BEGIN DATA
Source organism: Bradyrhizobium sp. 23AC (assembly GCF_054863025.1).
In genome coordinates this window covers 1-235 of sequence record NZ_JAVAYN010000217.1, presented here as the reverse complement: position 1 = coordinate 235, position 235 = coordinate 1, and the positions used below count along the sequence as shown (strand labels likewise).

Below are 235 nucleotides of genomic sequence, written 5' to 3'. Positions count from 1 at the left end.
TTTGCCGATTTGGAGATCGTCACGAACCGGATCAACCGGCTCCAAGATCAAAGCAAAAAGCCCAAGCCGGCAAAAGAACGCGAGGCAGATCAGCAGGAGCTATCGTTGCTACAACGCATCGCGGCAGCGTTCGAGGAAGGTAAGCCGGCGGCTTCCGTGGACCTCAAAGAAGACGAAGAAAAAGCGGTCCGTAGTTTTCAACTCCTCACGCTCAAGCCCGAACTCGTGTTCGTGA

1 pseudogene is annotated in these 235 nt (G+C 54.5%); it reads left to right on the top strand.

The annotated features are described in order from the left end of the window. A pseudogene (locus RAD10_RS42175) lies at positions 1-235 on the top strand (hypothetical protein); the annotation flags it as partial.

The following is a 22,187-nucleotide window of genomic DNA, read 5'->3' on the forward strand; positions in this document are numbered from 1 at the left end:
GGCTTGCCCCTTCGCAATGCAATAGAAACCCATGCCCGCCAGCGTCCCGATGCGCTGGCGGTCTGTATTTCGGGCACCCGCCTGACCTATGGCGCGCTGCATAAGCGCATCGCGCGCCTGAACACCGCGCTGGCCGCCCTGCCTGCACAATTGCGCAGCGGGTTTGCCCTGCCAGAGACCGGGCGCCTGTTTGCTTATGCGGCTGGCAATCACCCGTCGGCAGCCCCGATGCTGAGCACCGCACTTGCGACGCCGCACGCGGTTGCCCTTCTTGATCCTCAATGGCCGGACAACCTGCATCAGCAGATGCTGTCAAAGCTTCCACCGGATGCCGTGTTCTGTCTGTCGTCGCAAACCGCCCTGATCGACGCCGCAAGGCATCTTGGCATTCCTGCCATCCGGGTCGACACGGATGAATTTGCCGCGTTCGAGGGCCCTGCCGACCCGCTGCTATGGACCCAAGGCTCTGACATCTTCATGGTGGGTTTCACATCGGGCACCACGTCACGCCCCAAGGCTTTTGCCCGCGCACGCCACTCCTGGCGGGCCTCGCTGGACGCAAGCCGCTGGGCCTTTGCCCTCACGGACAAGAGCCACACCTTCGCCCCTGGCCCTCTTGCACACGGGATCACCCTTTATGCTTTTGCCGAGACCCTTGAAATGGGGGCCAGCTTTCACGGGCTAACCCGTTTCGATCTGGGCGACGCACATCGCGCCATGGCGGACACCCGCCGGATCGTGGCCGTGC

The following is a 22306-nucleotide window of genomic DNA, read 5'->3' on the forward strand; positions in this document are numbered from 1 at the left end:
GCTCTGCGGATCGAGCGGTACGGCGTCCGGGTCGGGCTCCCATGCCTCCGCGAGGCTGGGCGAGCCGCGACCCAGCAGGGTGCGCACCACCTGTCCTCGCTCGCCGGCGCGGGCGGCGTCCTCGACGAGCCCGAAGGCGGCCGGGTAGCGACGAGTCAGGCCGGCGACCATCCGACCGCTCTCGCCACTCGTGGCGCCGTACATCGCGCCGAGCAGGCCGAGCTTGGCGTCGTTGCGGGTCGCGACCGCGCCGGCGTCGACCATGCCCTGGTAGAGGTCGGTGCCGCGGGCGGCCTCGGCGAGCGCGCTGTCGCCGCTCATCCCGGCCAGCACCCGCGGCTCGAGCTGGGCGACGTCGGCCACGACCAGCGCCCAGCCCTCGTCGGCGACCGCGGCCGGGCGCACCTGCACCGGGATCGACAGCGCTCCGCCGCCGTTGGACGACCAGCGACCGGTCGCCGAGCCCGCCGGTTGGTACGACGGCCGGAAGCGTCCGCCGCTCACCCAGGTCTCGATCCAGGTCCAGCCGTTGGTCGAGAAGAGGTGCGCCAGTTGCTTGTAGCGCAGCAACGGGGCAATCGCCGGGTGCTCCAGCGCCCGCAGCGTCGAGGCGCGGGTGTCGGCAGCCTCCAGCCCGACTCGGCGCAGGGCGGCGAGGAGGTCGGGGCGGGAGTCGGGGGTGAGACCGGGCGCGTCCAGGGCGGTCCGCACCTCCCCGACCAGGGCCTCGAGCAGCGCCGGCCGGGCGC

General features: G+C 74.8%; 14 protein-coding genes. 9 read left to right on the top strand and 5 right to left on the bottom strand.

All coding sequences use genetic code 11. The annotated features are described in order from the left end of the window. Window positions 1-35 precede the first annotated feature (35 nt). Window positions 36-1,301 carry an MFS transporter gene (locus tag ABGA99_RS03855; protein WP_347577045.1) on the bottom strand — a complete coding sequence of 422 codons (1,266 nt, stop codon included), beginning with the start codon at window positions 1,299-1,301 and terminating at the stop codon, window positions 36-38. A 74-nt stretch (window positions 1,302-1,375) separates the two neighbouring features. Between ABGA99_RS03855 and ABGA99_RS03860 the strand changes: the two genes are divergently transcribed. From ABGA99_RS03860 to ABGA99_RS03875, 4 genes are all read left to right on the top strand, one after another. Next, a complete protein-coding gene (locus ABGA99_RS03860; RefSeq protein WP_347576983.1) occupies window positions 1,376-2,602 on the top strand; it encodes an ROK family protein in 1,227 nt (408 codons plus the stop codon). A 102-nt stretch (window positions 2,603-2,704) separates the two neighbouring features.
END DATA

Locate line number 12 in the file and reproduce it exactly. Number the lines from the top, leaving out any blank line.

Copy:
All coding sequences use genetic code 11. The annotated features are described in order from the left end of the window. Window positions 1-35 precede the first annotated feature (35 nt). Window positions 36-1,301 carry an MFS transporter gene (locus tag ABGA99_RS03855; protein WP_347577045.1) on the bottom strand — a complete coding sequence of 422 codons (1,266 nt, stop codon included), beginning with the start codon at window positions 1,299-1,301 and terminating at the stop codon, window positions 36-38. A 74-nt stretch (window positions 1,302-1,375) separates the two neighbouring features. Between ABGA99_RS03855 and ABGA99_RS03860 the strand changes: the two genes are divergently transcribed. From ABGA99_RS03860 to ABGA99_RS03875, 4 genes are all read left to right on the top strand, one after another. Next, a complete protein-coding gene (locus ABGA99_RS03860; RefSeq protein WP_347576983.1) occupies window positions 1,376-2,602 on the top strand; it encodes an ROK family protein in 1,227 nt (408 codons plus the stop codon). A 102-nt stretch (window positions 2,603-2,704) separates the two neighbouring features.